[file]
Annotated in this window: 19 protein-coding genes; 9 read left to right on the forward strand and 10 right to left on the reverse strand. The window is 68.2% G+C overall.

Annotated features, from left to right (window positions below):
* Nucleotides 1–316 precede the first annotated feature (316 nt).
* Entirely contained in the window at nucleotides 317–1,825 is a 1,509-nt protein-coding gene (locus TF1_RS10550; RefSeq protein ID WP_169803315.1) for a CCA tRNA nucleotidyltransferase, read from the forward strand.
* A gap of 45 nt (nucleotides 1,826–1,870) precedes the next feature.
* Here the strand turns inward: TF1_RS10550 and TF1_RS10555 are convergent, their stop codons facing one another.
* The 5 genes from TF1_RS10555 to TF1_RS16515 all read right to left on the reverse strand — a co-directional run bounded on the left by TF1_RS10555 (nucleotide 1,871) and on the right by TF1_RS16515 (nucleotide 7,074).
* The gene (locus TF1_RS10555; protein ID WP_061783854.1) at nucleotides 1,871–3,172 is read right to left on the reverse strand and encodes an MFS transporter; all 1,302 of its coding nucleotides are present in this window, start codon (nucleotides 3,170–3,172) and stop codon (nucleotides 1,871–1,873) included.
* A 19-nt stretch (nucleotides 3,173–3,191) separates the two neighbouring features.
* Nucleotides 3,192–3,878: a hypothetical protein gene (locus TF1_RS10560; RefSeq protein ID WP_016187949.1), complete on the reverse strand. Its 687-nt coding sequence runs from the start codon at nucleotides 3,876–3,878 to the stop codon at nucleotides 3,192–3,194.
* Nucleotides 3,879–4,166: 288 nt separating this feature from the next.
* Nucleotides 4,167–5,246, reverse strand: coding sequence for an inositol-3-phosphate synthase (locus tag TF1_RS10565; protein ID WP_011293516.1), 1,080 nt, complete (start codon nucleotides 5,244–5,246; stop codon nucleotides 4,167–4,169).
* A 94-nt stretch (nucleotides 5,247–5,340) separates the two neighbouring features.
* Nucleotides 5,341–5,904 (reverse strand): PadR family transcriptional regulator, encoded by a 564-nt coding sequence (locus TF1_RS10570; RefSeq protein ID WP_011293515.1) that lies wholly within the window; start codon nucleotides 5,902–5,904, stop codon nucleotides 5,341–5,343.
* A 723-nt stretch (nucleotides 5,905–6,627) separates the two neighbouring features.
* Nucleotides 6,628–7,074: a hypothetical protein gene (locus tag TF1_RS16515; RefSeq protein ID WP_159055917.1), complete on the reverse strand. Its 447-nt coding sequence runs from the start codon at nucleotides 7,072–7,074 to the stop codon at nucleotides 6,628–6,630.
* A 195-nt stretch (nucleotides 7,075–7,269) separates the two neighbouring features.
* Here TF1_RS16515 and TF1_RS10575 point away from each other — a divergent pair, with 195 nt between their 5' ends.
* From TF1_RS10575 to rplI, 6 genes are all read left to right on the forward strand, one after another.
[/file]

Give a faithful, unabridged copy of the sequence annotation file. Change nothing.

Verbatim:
Annotated in this window: 19 protein-coding genes; 9 read left to right on the forward strand and 10 right to left on the reverse strand. The window is 68.2% G+C overall.

Annotated features, from left to right (window positions below):
* Nucleotides 1–316 precede the first annotated feature (316 nt).
* Entirely contained in the window at nucleotides 317–1,825 is a 1,509-nt protein-coding gene (locus TF1_RS10550; RefSeq protein ID WP_169803315.1) for a CCA tRNA nucleotidyltransferase, read from the forward strand.
* A gap of 45 nt (nucleotides 1,826–1,870) precedes the next feature.
* Here the strand turns inward: TF1_RS10550 and TF1_RS10555 are convergent, their stop codons facing one another.
* The 5 genes from TF1_RS10555 to TF1_RS16515 all read right to left on the reverse strand — a co-directional run bounded on the left by TF1_RS10555 (nucleotide 1,871) and on the right by TF1_RS16515 (nucleotide 7,074).
* The gene (locus TF1_RS10555; protein ID WP_061783854.1) at nucleotides 1,871–3,172 is read right to left on the reverse strand and encodes an MFS transporter; all 1,302 of its coding nucleotides are present in this window, start codon (nucleotides 3,170–3,172) and stop codon (nucleotides 1,871–1,873) included.
* A 19-nt stretch (nucleotides 3,173–3,191) separates the two neighbouring features.
* Nucleotides 3,192–3,878: a hypothetical protein gene (locus TF1_RS10560; RefSeq protein ID WP_016187949.1), complete on the reverse strand. Its 687-nt coding sequence runs from the start codon at nucleotides 3,876–3,878 to the stop codon at nucleotides 3,192–3,194.
* Nucleotides 3,879–4,166: 288 nt separating this feature from the next.
* Nucleotides 4,167–5,246, reverse strand: coding sequence for an inositol-3-phosphate synthase (locus tag TF1_RS10565; protein ID WP_011293516.1), 1,080 nt, complete (start codon nucleotides 5,244–5,246; stop codon nucleotides 4,167–4,169).
* A 94-nt stretch (nucleotides 5,247–5,340) separates the two neighbouring features.
* Nucleotides 5,341–5,904 (reverse strand): PadR family transcriptional regulator, encoded by a 564-nt coding sequence (locus TF1_RS10570; RefSeq protein ID WP_011293515.1) that lies wholly within the window; start codon nucleotides 5,902–5,904, stop codon nucleotides 5,341–5,343.
* A 723-nt stretch (nucleotides 5,905–6,627) separates the two neighbouring features.
* Nucleotides 6,628–7,074: a hypothetical protein gene (locus tag TF1_RS16515; RefSeq protein ID WP_159055917.1), complete on the reverse strand. Its 447-nt coding sequence runs from the start codon at nucleotides 7,072–7,074 to the stop codon at nucleotides 6,628–6,630.
* A 195-nt stretch (nucleotides 7,075–7,269) separates the two neighbouring features.
* Here TF1_RS16515 and TF1_RS10575 point away from each other — a divergent pair, with 195 nt between their 5' ends.
* From TF1_RS10575 to rplI, 6 genes are all read left to right on the forward strand, one after another.